Zion Springs has just announced the filing of this Loudoun County small business’ lawsuit against Governor Ralph Northam of the Commonwealth of Virginia in an effort to open up Loudoun County and Virginia for business. This is a significant and unprecedented action undertaken for the benefit of all small business enterprises across the Commonwealth, according to the company.
Governor Northam’s orders
See details of the suit below
Loudoun County, Virginia, June 9, 2020 – In an unprecedented move to put an end to Governor Northam’s authoritarian and uncontrolled COVID-19 executive orders, Zion Springs, a Loudoun Country wedding venue, winery and bed & breakfast enterprise, filed lawsuits in Virginia and federal district courts today to help restore our constitutional integrity and economic well-being. Extreme measures were in order at the outset of the coronavirus pandemic. However, such social distancing orders and phase-in protocols continue to cause economic hardship to not only small businesses but also thousands of families employed by such businesses.
“[Governor Northam] is using powers that are supposed to be for an emergency but, instead, he’s basically passing long-lasting and semi-permanent laws that are preventing [Zion Springs] from operating their business,” noted Chap Peterson, attorney for co-plaintiff, Jon Tigges of Zion Springs. Chap Peterson is a Democrat State Senator from Fairfax. Mr. Petersen has been a friend and noted ally to Governor Northam. However, in this instance, Senator Petersen is adamant that Governor Northam is unconstitutionally wielding powers not granted to him and arbitrarily applying those powers to the injury of thousands of business owners.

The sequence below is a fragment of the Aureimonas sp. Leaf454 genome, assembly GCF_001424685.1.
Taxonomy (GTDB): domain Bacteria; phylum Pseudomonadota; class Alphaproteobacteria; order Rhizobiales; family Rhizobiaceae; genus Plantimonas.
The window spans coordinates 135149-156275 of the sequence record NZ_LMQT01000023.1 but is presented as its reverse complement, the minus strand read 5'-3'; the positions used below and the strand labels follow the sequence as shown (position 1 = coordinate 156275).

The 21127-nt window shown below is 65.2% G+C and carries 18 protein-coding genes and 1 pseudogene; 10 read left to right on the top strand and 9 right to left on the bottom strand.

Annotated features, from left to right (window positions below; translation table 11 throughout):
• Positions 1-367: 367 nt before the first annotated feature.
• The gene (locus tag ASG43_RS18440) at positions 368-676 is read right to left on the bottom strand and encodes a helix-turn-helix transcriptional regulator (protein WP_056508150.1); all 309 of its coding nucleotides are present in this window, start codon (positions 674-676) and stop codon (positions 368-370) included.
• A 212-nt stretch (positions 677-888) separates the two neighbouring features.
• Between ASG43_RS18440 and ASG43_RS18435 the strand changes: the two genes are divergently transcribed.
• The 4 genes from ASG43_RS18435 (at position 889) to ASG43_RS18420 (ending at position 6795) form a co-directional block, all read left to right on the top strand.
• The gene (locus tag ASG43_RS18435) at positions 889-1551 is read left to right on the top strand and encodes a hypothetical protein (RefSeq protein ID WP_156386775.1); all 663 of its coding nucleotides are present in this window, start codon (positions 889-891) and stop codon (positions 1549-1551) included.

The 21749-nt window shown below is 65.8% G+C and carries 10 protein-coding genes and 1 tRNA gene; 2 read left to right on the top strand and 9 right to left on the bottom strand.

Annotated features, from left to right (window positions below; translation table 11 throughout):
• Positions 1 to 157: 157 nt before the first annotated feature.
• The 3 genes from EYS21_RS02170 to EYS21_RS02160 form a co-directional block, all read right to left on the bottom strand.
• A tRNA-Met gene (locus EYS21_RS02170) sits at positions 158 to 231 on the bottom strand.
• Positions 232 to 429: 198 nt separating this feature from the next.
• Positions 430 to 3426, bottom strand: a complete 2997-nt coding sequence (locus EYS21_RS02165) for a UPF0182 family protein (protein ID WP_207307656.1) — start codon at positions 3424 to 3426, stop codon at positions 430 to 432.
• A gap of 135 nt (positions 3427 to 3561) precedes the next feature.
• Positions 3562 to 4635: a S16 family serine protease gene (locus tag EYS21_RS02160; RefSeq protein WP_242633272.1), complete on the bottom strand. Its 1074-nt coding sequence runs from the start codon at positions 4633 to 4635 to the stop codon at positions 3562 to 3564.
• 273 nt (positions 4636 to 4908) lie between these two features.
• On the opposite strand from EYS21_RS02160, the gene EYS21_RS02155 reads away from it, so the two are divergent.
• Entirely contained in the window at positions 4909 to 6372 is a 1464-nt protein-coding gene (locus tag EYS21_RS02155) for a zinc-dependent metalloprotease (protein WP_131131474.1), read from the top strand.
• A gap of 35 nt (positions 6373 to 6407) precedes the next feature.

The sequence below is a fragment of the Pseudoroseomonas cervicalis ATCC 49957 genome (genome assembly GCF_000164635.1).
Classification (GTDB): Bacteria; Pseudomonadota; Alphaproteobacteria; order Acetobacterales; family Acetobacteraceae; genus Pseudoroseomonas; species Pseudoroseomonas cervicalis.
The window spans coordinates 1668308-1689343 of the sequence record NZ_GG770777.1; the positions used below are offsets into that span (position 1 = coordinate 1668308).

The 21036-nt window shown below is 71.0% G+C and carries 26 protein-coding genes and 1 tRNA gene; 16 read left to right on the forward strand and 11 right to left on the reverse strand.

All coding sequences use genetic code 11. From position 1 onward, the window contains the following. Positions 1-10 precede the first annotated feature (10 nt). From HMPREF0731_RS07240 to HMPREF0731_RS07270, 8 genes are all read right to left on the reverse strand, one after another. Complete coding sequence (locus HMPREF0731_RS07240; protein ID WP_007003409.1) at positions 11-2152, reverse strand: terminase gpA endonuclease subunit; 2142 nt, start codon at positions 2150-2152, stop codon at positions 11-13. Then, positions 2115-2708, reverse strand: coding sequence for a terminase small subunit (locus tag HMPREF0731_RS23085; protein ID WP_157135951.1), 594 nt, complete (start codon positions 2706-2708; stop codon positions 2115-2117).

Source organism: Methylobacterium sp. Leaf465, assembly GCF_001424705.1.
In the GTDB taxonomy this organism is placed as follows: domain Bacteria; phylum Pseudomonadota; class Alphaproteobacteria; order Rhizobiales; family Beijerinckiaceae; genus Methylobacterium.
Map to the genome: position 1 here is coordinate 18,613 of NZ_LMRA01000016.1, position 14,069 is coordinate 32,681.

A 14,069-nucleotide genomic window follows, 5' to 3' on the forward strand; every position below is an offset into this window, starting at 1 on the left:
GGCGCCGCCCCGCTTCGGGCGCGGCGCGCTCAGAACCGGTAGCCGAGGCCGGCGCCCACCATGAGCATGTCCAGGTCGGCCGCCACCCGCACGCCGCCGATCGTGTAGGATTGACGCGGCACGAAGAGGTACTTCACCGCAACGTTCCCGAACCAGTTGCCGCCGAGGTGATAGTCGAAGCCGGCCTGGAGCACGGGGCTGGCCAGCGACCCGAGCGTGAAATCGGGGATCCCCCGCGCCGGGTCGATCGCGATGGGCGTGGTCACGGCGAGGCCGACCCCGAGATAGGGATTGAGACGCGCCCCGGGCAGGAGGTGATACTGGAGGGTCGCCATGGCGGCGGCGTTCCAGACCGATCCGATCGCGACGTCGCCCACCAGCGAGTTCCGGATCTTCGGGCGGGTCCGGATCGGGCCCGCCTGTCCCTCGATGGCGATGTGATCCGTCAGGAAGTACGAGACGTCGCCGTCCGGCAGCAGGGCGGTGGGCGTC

During these Commonwealth-wide lockdown orders, Zion Springs found an impactful way to help those in need by providing customers and local residents an opportunity to donate meals through Zion’s catering operation to a segment of Loudoun County’s homeless and disadvantaged populations. Unfortunately, this revenue along with various government investment opportunities, like the Paycheck Protection Program, fall well short of sustaining the Zion Springs enterprise. “The business has zero revenue for the past three months and may have to cancel all their weddings for the balance of the year,” Peterson said.
The “quarantine” section of the Code (Title 32) speaks to isolating sick individuals “in the least restrictive environment necessary.” The statute also provides for regular “monitoring” of patients to determine “if such persons require continued quarantine or isolation.”
Implicit in this regulation is that quarantine measures must be grounded in science and objective fact. Instead of using new data revealing that COVID-19 to be significantly less deadly than originally forecasted, Governor Northam is unilaterally keeping the Commonwealth under restrictions that have not been approved by the legislature.
It is therefore with great regret that Zion Springs will be moving forward with this lawsuit. When successful, this judicial check will benefit all churches, small businesses, and individuals who have had their rights taken away without due process.
Loudoun County and Virginia business owners and residents can support this initiative by donating to Zion Springs’ Virginia Freedom Fund at gofundme.com.
Zion Springs is a rustic barn wedding venue located on a 24-acre farm outside of Hamilton, Virginia.
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